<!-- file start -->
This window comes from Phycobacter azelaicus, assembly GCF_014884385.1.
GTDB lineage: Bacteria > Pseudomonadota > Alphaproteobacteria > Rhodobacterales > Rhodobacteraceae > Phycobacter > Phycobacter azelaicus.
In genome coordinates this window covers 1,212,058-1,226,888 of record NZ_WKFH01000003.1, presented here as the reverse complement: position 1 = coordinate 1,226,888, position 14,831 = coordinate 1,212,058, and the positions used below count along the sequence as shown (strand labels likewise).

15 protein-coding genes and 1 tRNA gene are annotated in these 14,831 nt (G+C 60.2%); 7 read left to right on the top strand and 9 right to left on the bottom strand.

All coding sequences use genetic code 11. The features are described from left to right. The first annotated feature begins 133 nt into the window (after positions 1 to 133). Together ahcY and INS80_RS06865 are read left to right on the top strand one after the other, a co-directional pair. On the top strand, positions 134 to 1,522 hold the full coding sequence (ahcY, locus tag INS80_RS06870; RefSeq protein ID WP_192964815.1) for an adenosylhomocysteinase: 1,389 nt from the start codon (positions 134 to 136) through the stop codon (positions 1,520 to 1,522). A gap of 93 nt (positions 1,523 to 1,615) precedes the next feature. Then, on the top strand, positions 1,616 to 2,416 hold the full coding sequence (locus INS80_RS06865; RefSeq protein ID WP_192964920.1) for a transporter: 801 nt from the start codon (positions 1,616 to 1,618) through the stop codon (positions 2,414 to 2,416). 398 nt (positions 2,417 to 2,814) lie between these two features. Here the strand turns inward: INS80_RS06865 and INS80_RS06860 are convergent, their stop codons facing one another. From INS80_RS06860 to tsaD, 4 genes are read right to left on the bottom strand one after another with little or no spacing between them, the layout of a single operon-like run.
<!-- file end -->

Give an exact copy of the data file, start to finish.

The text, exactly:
This window comes from Phycobacter azelaicus, assembly GCF_014884385.1.
GTDB lineage: Bacteria > Pseudomonadota > Alphaproteobacteria > Rhodobacterales > Rhodobacteraceae > Phycobacter > Phycobacter azelaicus.
In genome coordinates this window covers 1,212,058-1,226,888 of record NZ_WKFH01000003.1, presented here as the reverse complement: position 1 = coordinate 1,226,888, position 14,831 = coordinate 1,212,058, and the positions used below count along the sequence as shown (strand labels likewise).

15 protein-coding genes and 1 tRNA gene are annotated in these 14,831 nt (G+C 60.2%); 7 read left to right on the top strand and 9 right to left on the bottom strand.

All coding sequences use genetic code 11. The features are described from left to right. The first annotated feature begins 133 nt into the window (after positions 1 to 133). Together ahcY and INS80_RS06865 are read left to right on the top strand one after the other, a co-directional pair. On the top strand, positions 134 to 1,522 hold the full coding sequence (ahcY, locus tag INS80_RS06870; RefSeq protein ID WP_192964815.1) for an adenosylhomocysteinase: 1,389 nt from the start codon (positions 134 to 136) through the stop codon (positions 1,520 to 1,522). A gap of 93 nt (positions 1,523 to 1,615) precedes the next feature. Then, on the top strand, positions 1,616 to 2,416 hold the full coding sequence (locus INS80_RS06865; RefSeq protein ID WP_192964920.1) for a transporter: 801 nt from the start codon (positions 1,616 to 1,618) through the stop codon (positions 2,414 to 2,416). 398 nt (positions 2,417 to 2,814) lie between these two features. Here the strand turns inward: INS80_RS06865 and INS80_RS06860 are convergent, their stop codons facing one another. From INS80_RS06860 to tsaD, 4 genes are read right to left on the bottom strand one after another with little or no spacing between them, the layout of a single operon-like run.